Family Health History
A family health history is an inexpensive, non-invasive, and relatively simple yet valuable diagnostic tool within the primary care provider’s arsenal. Historically used to find single-gene disorders, family history has implications for much broader clinical use, including health promotion and risk assessment.
Family members share the same genes, environments, and behaviors. Because of these factors, they often share the same health problems, too. Family history information can provide a full picture of the health of a patient and their family.
importance of Family history in primary care
Most disorders that have a genetic component will not follow classic Mendelian patterns (e.g., autosomal dominant, autosomal recessive, or X-linked). Therefore, providers will have to depend upon other clues, or red flags, to identify potential genetic influences on disease. Understanding these genetic red flags will facilitate the interpretation and assessment of family history information.
Family history information is only as valuable as the accuracy of the information provided and the ease of which it is collected and updated in primary care practice. Below are suggested strategies for collecting this information in a pediatric primary care setting.
Review the attached document for some real-life examples of useful family history information in primary care. Benefits of collecting family health history include:
- Diagnostic tool and guide to testing and evaluation
- Identification of patterns of inheritance
- Resource to provide patient-education
- Prevention tool to identify conditions for which an individual is at-risk that might benefit from lifestyle changes, increased monitoring, or genetic testing
- Improve patient relationships and foster patient-provider rapport:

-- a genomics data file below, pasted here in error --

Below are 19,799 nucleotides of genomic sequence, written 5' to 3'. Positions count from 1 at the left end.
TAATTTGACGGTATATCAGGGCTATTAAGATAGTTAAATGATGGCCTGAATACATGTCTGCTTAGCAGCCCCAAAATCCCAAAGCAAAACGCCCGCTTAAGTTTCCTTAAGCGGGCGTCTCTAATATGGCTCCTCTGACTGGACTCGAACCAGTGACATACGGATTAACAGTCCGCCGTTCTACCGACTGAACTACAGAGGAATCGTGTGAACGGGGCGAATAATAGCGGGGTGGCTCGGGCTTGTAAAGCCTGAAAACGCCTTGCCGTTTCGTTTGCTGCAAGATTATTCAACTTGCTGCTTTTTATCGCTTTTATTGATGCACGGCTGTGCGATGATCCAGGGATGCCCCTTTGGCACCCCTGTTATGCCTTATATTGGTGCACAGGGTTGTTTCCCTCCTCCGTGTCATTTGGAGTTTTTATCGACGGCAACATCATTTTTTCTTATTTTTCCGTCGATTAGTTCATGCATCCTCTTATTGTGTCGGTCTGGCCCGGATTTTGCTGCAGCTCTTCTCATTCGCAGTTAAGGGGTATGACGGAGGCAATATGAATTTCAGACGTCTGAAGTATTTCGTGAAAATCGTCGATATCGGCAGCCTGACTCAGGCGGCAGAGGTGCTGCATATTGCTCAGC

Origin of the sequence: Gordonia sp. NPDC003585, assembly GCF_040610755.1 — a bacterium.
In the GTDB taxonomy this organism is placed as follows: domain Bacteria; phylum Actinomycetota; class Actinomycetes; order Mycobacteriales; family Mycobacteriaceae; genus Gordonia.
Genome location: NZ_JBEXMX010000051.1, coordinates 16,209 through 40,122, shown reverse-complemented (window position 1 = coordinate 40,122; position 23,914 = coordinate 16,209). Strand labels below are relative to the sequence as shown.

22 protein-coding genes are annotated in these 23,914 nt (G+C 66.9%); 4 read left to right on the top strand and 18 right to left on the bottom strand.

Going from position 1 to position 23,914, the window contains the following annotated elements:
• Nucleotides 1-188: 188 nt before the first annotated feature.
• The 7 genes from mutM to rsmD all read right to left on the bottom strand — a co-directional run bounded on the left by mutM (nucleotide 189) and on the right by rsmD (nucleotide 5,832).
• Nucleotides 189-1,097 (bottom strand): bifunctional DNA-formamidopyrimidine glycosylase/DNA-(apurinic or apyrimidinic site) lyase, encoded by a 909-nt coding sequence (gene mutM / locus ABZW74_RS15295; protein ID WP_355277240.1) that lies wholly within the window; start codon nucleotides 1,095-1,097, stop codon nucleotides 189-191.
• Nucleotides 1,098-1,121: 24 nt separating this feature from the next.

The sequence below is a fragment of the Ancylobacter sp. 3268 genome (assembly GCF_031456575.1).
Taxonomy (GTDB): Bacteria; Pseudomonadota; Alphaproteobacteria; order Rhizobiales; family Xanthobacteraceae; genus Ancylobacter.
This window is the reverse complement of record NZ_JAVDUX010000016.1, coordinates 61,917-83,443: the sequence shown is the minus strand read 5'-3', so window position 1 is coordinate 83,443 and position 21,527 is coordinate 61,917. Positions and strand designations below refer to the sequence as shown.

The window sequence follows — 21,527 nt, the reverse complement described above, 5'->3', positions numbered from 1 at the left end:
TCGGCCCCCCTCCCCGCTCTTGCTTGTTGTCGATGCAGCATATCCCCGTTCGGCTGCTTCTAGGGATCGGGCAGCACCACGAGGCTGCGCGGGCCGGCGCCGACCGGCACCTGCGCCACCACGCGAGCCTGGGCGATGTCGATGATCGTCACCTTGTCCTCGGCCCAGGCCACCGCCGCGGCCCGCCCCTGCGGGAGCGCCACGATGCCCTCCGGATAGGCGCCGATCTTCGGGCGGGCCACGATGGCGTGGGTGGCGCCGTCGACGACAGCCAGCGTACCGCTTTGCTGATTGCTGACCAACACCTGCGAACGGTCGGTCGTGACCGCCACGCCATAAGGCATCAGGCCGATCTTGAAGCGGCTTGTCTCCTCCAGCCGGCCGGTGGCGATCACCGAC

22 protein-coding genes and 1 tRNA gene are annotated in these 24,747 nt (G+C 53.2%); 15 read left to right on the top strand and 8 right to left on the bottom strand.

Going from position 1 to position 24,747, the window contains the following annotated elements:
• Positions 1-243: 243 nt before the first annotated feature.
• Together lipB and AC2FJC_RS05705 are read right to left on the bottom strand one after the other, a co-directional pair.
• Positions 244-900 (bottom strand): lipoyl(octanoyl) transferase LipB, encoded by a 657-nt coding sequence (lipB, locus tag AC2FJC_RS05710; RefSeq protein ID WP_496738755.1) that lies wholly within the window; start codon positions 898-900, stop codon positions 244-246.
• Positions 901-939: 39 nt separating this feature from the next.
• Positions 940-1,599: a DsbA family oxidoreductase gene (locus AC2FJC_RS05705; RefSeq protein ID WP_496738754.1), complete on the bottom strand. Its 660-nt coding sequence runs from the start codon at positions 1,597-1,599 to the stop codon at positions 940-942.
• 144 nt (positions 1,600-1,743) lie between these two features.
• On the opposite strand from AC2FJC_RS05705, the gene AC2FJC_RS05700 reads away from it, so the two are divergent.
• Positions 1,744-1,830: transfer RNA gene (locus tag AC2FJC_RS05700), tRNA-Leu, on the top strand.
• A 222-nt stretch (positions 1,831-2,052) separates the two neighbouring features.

- Clarify misconceptions
- Recognize inheritance patterns
- Demonstrate variation in disease expression
- Provide visual reminder of who is at risk
- Emphasize the need to obtain medical documentation on affected relatives
Tips for collecting family history information
Recorded family health history information should include the following information:
- Date the information was collected
- Name of person providing information
- Ancestral Background/Ethnicity
- Adoption Status
Family History Information to Collect
A comprehensive family history contains the information below from three generations of biological family members and is constantly evolving, which is why it is important for providers to regularly update the information.
Key Components of a Family History (for each relative):
- Relationship (e.g. full or half sibling, adopted)
- Age or Year of Birth
- Medical Conditions and Age at Diagnosis
- Pregnancies and Any Complications
- Age at Death and Cause of Death (if known)
A new generation is defined by the birth of an individual’s offspring (eg, great-grandparent, grandparent, and parent). Relationships to family members can be defined in terms of degrees:
- First-degree relatives—parents, brothers, sisters, children
- Second-degree relatives—aunts, uncles, nieces, nephews, grandparents, grandchildren